How do federal income tax rates work?
The federal individual income tax has seven tax rates that rise with income. Each rate applies only to income in a specific range (tax bracket).
Current Income Tax Rates and Brackets
The federal individual income tax has seven tax rates ranging from 10 percent to 37 percent (table 1). The rates apply to taxable income—adjusted gross income minus either the standard deduction or allowable itemized deductions. Income up to the standard deduction (or itemized deductions) is thus taxed at a zero rate.
Federal income tax rates are progressive: As taxable income increases, it is taxed at higher rates. Different tax rates are levied on income in different ranges (or brackets) depending on the taxpayer’s filing status. In 2018, the top tax rate (37 percent) applies to taxable income over $500,000 for single filers and over $600,000 for married couples filing jointly. Additional tax schedules and rates apply to taxpayers who file as heads of household and to married individuals filing separate returns. A separate schedule of tax rates applies to capital gains and dividends. Tax brackets are adjusted annually for inflation.
Basics of Progressive Income Tax Rates
Each tax rate applies only to income in a specific tax bracket. Thus, if a taxpayer earns enough to reach a new bracket with a higher tax rate, his or her total income is not taxed at that rate, just the income in that bracket. Even a taxpayer in the top bracket has some portion of income taxed at the lower rates in the tax schedule. For example, a single filer with $50,000 in taxable income falls into the 22 percent bracket but does not pay tax of $11,000 (22 percent of $50,000). Instead, he or she pays 10 percent of $9,525 plus 12 percent of $29,175 plus 22 percent of $11,300 for a total of $6,939.50.
All tax brackets for married taxpayers are twice the size of those for singles, except for the penultimate bracket. This can cause a “marriage penalty” for some taxpayers in the highest tax bracket, as some couples pay more tax filing a joint return than they would if each spouse could file as a single person. Conversely, because most tax brackets for married couples are twice the size of those for singles, many married couples enjoy a “marriage bonus,” paying less in tax by filing jointly than they would if each partner filed as a single person.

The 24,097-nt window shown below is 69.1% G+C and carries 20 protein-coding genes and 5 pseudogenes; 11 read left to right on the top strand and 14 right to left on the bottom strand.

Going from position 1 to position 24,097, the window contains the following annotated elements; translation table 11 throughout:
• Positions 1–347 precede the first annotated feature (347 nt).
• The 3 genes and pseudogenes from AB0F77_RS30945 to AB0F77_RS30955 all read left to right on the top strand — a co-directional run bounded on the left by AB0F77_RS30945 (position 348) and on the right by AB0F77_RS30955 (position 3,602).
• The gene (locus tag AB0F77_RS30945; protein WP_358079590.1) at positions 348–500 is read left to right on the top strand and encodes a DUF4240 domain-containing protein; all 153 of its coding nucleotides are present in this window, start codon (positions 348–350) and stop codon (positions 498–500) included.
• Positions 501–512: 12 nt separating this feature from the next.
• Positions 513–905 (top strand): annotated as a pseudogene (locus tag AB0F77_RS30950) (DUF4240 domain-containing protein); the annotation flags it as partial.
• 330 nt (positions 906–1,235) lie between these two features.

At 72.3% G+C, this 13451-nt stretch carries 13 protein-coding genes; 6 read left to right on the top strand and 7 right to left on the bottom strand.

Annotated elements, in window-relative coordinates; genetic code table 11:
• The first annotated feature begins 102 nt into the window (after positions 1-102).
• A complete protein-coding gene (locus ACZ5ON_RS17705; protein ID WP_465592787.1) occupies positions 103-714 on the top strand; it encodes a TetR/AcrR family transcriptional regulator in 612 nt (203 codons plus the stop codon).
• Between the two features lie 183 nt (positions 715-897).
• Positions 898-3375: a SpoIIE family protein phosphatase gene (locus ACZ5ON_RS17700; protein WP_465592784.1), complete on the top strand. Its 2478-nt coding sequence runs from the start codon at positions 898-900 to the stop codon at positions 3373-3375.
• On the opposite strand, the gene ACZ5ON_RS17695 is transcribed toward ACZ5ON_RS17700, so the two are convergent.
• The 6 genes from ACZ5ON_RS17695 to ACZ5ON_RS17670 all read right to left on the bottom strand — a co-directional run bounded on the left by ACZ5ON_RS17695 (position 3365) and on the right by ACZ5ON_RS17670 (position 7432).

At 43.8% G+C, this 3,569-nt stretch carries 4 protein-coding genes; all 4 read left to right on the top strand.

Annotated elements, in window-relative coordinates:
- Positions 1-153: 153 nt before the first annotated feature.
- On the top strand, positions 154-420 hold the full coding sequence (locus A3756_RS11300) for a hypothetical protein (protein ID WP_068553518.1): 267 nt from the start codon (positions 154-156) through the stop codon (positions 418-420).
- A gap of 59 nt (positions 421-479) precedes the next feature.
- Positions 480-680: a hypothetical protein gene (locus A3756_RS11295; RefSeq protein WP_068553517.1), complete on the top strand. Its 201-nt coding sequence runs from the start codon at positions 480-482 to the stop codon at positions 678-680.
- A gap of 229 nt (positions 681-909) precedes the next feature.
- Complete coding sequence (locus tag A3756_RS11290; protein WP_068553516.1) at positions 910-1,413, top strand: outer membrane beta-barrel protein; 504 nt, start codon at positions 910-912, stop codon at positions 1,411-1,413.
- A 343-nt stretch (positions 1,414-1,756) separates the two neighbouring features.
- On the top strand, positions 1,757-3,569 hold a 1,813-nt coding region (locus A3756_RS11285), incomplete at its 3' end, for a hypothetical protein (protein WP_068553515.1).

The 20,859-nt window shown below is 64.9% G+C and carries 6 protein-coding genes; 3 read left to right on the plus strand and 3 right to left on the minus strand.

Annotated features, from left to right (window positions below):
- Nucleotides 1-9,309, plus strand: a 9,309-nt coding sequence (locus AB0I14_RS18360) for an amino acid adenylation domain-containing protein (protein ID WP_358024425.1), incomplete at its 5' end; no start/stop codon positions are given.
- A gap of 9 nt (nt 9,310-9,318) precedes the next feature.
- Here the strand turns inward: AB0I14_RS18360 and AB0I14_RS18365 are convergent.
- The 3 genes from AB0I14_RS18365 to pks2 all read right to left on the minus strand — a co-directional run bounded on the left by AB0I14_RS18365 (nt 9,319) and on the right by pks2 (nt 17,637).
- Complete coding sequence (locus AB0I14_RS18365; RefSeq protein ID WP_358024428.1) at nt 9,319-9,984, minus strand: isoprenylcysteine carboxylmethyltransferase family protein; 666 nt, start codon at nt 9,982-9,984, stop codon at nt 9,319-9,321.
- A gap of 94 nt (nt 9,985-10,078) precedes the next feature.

History of Federal Income Tax Brackets and Rates
Over the 100-plus year history of the modern federal income tax (short-lived income taxes existed before Congress ratified the 16th Amendment in 1913), the number of brackets and rates have changed dramatically and frequently. The federal income tax began with seven brackets but that number exploded to more than 50 by 1920 (figure 1). From then until the late 1970s, there were never fewer than 20 brackets. The last major federal tax reform, the Tax Reform Act of 1986, reduced the number of brackets from 16 to two, but that number has crept up to the current seven over the last three decades.
The top marginal federal income tax rate has varied widely over time (figure 2). The top rate was 91 percent in the early 1960s before the Kennedy/Johnson tax cut dropped it to 70 percent. In 1981, the first Reagan tax cut further reduced the top rate to 50 percent, and the 1986 tax reform brought it down to 28 percent. Subsequent legislation increased it to 31 percent in 1991 and to 39.6 percent in 1993. George W. Bush’s tax cuts lowered the top rate to 35 percent, but it reverted to 39.6 percent when the American Taxpayer Relief Act of 2012 let the reduced top rate expire as scheduled. The Tax Cuts and Jobs Act lowered the top rate to 37 percent starting in 2018.
Internal Revenue Service. “2018 Cost-of-Living Adjustments for Inflation for Certain Items.” Revenue Procedure 2017-58.
Urban-Brookings Tax Policy Center. Statistics. “Historical Individual Income Tax Parameters: 1913 to 2018.”